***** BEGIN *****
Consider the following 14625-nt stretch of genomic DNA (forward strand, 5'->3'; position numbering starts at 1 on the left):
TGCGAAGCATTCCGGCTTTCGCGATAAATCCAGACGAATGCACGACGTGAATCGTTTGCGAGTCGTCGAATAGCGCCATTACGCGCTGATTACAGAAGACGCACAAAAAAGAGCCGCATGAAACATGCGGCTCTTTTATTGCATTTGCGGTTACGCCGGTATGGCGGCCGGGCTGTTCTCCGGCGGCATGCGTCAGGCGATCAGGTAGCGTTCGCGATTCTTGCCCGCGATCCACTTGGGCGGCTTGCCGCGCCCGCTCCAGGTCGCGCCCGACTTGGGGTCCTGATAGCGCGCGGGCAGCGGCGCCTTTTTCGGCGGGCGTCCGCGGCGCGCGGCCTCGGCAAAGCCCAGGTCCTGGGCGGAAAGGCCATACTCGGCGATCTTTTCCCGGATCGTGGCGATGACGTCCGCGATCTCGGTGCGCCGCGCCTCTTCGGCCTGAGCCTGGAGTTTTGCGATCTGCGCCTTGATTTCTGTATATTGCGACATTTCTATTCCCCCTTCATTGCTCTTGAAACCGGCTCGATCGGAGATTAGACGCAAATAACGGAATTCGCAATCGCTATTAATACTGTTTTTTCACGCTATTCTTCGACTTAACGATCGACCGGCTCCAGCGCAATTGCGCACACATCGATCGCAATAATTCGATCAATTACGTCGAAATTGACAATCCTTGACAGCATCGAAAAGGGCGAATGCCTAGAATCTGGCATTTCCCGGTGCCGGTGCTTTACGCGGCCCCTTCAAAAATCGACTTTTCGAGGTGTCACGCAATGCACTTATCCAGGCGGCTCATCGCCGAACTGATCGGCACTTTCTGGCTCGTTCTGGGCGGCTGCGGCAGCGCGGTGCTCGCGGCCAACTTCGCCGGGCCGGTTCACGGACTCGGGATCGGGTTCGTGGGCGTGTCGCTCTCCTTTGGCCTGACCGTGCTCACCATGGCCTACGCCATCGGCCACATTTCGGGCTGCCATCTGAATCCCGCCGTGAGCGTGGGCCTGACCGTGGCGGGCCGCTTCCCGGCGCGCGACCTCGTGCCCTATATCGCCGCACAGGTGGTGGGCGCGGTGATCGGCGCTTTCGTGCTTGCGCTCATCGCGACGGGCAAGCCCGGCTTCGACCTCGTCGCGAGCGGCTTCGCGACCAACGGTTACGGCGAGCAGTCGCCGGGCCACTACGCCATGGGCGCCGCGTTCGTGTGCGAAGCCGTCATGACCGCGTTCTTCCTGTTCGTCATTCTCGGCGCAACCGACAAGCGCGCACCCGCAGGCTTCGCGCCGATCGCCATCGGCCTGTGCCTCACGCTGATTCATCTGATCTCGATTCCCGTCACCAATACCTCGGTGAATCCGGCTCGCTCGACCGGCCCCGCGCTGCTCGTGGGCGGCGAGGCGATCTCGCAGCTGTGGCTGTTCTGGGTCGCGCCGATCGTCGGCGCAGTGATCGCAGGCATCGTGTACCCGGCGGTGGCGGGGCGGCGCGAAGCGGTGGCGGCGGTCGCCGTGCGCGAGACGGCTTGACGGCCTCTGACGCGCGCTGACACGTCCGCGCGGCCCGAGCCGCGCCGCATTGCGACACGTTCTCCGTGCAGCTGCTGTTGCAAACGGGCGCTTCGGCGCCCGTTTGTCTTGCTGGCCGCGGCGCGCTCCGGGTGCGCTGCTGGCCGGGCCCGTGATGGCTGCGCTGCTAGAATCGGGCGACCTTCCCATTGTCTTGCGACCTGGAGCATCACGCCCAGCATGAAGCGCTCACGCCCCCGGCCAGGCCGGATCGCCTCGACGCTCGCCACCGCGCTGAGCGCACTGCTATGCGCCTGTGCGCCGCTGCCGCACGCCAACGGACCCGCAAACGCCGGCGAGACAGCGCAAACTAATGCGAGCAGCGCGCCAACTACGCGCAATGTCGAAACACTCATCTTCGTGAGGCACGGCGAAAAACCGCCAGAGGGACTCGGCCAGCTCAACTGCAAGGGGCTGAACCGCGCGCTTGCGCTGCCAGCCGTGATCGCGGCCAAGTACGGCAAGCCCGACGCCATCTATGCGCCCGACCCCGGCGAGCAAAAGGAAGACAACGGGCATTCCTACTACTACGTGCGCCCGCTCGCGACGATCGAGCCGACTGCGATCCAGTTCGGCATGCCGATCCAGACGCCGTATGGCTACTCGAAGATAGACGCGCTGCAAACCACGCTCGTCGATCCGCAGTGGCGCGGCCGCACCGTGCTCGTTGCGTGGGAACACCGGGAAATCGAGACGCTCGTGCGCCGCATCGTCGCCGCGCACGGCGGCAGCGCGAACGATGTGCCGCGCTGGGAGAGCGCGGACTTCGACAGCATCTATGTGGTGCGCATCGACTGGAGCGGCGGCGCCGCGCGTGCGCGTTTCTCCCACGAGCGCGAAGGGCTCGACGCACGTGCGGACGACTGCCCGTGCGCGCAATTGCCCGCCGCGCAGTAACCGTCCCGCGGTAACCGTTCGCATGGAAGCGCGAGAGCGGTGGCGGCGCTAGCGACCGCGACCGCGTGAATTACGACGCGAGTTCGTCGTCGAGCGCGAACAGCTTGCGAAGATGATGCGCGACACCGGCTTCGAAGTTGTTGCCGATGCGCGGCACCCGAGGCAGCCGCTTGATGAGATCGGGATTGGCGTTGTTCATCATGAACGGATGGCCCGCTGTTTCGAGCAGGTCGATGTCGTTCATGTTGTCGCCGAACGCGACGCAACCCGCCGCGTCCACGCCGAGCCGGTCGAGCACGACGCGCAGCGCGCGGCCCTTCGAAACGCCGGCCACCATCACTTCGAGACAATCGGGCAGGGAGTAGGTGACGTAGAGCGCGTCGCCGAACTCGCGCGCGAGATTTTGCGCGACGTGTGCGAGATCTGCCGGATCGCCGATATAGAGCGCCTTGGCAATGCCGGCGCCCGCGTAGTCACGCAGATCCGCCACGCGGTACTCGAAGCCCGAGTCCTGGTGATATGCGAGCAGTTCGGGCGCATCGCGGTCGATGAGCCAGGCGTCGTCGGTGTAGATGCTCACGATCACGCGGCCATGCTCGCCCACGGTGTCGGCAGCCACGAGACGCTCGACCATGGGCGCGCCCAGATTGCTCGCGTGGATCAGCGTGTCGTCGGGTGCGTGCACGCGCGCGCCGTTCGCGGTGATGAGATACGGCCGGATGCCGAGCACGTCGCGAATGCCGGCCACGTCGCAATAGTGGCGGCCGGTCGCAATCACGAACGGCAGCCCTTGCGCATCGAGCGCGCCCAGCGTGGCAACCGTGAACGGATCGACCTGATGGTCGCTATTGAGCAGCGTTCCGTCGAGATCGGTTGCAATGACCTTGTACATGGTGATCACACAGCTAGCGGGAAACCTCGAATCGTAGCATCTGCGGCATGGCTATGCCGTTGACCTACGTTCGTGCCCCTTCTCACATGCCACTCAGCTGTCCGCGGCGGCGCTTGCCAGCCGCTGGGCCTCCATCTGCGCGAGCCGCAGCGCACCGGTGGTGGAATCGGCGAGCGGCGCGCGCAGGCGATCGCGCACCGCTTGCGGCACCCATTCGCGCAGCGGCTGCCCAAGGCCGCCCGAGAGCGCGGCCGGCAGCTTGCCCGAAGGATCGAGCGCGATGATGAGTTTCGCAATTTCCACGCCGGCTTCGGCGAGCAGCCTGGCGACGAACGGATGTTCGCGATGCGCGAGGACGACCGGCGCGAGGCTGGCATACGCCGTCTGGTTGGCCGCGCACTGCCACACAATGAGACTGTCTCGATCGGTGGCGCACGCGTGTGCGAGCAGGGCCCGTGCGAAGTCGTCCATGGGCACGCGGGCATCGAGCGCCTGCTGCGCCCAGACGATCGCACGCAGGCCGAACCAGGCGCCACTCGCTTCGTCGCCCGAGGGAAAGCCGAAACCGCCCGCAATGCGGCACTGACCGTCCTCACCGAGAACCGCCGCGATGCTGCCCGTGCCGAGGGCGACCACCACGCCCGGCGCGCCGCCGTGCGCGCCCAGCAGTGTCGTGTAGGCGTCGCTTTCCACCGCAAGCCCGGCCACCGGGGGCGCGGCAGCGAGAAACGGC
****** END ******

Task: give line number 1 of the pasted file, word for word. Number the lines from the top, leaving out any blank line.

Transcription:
Consider the following 14625-nt stretch of genomic DNA (forward strand, 5'->3'; position numbering starts at 1 on the left):